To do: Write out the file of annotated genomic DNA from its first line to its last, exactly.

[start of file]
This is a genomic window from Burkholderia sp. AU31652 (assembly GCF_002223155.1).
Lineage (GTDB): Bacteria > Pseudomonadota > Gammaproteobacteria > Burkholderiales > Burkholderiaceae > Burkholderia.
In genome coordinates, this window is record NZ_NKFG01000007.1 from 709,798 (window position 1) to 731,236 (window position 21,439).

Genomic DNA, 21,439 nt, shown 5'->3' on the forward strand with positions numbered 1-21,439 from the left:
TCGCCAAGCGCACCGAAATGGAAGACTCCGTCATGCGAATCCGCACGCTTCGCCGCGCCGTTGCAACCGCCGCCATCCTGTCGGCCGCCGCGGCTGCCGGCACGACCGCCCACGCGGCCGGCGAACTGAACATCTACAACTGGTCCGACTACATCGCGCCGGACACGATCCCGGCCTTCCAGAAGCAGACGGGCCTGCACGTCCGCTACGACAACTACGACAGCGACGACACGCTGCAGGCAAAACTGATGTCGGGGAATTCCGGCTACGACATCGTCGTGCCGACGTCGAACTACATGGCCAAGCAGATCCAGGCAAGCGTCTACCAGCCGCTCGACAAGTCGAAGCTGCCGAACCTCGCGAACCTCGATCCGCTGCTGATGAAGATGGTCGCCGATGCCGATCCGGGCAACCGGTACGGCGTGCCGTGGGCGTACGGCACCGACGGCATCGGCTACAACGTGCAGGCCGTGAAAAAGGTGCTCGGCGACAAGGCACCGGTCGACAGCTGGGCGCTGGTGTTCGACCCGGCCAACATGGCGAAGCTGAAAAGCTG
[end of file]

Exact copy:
This is a genomic window from Burkholderia sp. AU31652 (assembly GCF_002223155.1).
Lineage (GTDB): Bacteria > Pseudomonadota > Gammaproteobacteria > Burkholderiales > Burkholderiaceae > Burkholderia.
In genome coordinates, this window is record NZ_NKFG01000007.1 from 709,798 (window position 1) to 731,236 (window position 21,439).

Genomic DNA, 21,439 nt, shown 5'->3' on the forward strand with positions numbered 1-21,439 from the left:
TCGCCAAGCGCACCGAAATGGAAGACTCCGTCATGCGAATCCGCACGCTTCGCCGCGCCGTTGCAACCGCCGCCATCCTGTCGGCCGCCGCGGCTGCCGGCACGACCGCCCACGCGGCCGGCGAACTGAACATCTACAACTGGTCCGACTACATCGCGCCGGACACGATCCCGGCCTTCCAGAAGCAGACGGGCCTGCACGTCCGCTACGACAACTACGACAGCGACGACACGCTGCAGGCAAAACTGATGTCGGGGAATTCCGGCTACGACATCGTCGTGCCGACGTCGAACTACATGGCCAAGCAGATCCAGGCAAGCGTCTACCAGCCGCTCGACAAGTCGAAGCTGCCGAACCTCGCGAACCTCGATCCGCTGCTGATGAAGATGGTCGCCGATGCCGATCCGGGCAACCGGTACGGCGTGCCGTGGGCGTACGGCACCGACGGCATCGGCTACAACGTGCAGGCCGTGAAAAAGGTGCTCGGCGACAAGGCACCGGTCGACAGCTGGGCGCTGGTGTTCGACCCGGCCAACATGGCGAAGCTGAAAAGCTG